Dead Mountain Art

Dead Mountain (2020) Review

Dead Mountain, or Pereval Dyatlova in the original Russian, is an eight-part miniseries based on what has become known as The Dyatlov Pass Incident in which nine cross country skiers met unexplained and horrific deaths. It’s already been the subject of several books as well as films, most notably Devil’s Pass by Renny Harlin. Producers Valeriy Fedorovich (The Blackout) and Evgeniy Nikishov (Chernobyl: Zone of Exclusion) claim to have based this account on recently declassified documents, but it seems that “Based on true events” carries as much meaning in Russia as it does in the US.

Set in 1959, Dead Mountain opens with KGB major, Oleg Kostin (Pyotr Fyodorov, Sputnik) tasked with investigating the deaths. Officially he’s not there and doesn’t exist, something that immediately arouses the suspicions of both the audience and those he works with, most notably Katya (Mariya Lugovaya, Better Than Us) the local medical examiner.

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Four of Dead Mountan’s episodes follow Kostin’s investigation. The other four, shot in black and white, follow the doomed students on their journey. The two stories unfold in alternating episodes. In one set we see the investigation and the theories of what might have happened. In the other, we see what actually happened, from the group receiving approval for their trip from the authorities, conditioned on having Sasha Zolotaryov (Egor Beroev, August 8) accompany them through their interaction with the locals Mansi tribes to their ultimate fate.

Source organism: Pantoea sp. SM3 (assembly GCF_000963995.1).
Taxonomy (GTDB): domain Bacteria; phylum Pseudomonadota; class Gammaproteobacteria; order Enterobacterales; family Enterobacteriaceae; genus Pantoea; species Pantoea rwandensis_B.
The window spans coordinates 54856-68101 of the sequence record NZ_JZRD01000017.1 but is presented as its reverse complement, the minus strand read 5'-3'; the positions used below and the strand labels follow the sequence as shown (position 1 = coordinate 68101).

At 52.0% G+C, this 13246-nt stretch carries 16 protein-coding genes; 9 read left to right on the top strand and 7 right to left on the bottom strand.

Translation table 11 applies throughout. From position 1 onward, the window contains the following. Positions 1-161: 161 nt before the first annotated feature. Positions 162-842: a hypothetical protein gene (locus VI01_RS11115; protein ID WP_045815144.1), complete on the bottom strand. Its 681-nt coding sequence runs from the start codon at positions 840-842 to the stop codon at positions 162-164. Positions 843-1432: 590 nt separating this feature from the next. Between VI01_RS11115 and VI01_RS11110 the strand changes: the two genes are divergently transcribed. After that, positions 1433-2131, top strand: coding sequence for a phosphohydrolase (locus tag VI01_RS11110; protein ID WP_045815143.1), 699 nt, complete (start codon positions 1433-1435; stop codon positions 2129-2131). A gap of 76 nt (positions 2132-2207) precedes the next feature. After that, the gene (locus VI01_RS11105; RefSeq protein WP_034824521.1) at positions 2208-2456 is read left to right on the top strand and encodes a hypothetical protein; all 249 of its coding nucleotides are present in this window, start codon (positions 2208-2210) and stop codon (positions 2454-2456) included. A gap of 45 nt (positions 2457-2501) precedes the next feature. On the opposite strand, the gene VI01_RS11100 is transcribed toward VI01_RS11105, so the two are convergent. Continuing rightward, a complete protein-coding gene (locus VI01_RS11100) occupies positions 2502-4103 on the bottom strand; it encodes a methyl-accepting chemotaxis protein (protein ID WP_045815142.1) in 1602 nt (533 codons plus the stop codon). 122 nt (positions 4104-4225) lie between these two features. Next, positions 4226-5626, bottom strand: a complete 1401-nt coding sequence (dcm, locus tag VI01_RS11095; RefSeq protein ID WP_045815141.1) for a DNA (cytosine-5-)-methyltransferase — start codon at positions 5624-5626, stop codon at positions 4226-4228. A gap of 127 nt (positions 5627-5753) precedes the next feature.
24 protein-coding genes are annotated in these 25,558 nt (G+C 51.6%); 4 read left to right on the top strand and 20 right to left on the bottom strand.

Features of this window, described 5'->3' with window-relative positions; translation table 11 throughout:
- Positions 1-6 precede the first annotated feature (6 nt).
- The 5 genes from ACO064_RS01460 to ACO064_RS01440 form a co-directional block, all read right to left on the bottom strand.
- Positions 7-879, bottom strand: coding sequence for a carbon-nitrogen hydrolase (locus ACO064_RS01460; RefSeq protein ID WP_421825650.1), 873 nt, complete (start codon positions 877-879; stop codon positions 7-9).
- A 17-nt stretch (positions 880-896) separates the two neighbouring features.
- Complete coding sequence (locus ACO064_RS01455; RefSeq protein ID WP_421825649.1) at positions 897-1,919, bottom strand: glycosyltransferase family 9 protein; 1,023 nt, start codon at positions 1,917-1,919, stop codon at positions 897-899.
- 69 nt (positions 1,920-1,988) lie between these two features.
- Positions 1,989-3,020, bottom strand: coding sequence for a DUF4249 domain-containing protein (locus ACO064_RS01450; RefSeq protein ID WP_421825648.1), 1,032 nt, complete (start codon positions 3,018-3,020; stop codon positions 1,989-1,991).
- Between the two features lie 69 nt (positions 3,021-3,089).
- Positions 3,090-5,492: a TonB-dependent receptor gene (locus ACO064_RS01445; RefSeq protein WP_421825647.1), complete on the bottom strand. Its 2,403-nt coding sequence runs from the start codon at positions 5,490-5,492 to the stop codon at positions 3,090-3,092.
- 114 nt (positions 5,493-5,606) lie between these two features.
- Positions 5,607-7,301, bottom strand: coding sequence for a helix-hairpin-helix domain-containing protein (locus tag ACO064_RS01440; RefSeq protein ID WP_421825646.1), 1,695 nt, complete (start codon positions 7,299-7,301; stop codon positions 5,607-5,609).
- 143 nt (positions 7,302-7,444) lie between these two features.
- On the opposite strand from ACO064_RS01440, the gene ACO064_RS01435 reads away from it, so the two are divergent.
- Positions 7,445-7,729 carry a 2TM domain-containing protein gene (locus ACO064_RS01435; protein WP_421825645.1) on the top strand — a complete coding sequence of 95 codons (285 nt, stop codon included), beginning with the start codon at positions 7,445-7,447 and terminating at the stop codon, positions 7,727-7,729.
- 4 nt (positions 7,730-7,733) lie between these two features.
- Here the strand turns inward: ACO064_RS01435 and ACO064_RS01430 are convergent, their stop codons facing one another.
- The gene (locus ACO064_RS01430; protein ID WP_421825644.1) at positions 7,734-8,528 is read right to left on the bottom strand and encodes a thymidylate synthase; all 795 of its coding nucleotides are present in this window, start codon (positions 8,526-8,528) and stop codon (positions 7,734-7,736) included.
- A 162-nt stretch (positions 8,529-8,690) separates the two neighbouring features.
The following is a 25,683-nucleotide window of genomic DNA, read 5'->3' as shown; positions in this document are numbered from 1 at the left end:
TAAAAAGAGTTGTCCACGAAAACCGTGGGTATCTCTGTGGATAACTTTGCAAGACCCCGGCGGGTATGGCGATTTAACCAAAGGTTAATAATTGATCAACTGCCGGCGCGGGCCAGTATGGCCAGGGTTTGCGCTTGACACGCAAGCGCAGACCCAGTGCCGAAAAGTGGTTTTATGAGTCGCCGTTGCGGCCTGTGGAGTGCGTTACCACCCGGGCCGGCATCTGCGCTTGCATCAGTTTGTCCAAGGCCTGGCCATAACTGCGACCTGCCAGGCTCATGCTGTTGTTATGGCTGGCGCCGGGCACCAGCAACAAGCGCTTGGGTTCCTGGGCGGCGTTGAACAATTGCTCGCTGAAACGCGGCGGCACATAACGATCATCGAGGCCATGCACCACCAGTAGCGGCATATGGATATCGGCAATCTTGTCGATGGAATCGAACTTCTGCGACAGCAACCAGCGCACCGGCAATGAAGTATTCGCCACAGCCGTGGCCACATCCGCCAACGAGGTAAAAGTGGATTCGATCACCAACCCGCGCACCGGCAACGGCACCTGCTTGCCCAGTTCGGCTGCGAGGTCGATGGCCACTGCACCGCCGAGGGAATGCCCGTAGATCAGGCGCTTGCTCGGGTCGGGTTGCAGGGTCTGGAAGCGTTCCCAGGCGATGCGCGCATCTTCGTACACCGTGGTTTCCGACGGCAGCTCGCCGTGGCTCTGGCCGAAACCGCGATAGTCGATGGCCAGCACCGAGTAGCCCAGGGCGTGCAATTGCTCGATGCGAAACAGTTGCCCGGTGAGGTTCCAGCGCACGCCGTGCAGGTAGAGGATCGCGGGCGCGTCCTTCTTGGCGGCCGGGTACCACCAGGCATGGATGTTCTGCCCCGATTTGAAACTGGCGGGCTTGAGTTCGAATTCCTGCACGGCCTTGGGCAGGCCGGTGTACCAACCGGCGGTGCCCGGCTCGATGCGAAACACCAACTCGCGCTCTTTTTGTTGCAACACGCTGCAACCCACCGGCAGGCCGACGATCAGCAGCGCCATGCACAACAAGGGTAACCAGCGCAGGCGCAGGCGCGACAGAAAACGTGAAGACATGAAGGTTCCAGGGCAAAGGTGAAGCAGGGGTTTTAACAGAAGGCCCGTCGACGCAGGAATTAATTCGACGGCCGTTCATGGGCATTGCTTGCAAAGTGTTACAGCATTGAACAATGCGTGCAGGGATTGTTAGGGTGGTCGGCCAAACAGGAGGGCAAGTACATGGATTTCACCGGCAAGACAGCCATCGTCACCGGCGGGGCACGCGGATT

I found the episodes dealing with the investigation the more interesting of the two. Kostin is a compelling main character with an interesting backstory. He’s haunted both literally and figuratively by his experiences in WWII. That and the machinations of Soviet intelligence make for more interesting viewing than most of the student’s journey. That’s not to say that the episodes devoted to them are dull, they’re not. But they suffer from the same issue that many found footage films do, we know their fate before the story even starts, which keeps it from getting very suspenseful. And the interaction among the group is mostly bland, lacking bite or drama.

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And it’s Kostin and to a degree Zolotaryov’s, involvement in the war that gives Dead Mountain one of its most interesting angles. One that unfortunately is never used to more than tease viewers. And that’s a problem that runs through the show. Dead Mountain feels like it wants to be a Russian X Files, but it keeps undercutting itself. Several interesting and downright weird possible explanations for the deaths are raised and then either quickly dropped or explained away. This is too bad because it’s at its best when it’s going with the story’s creepier elements. Especially in the opening episode, with its unsettling and surprisingly bloody look at Nazi occultism.

If Dead Mountain had taken that idea and run with it, developing Zolotaryov’s character and involvement a bit more, it could have been an excellent example of genre TV. Instead, it cycles through several interesting ideas, ranging from aliens to escaped prisoners and angry locals. And then settles for the blandest explanation possible. It’s a huge disappointment.

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In the end, Dead Mountain falls short of what I thought it would be after the first episodes. It’s still an interesting show, and one worth watching. There are several genuinely creepy moments, and the show’s cinematographers have a talent for making beautiful wilderness scenes turn ominous in the blink of an eye. It’s just too bad it takes the easy way out at the end.

Dead Mountain premiered exclusively on Topic on September 2nd with one episode each week till October 7th. You can check their website for more information.

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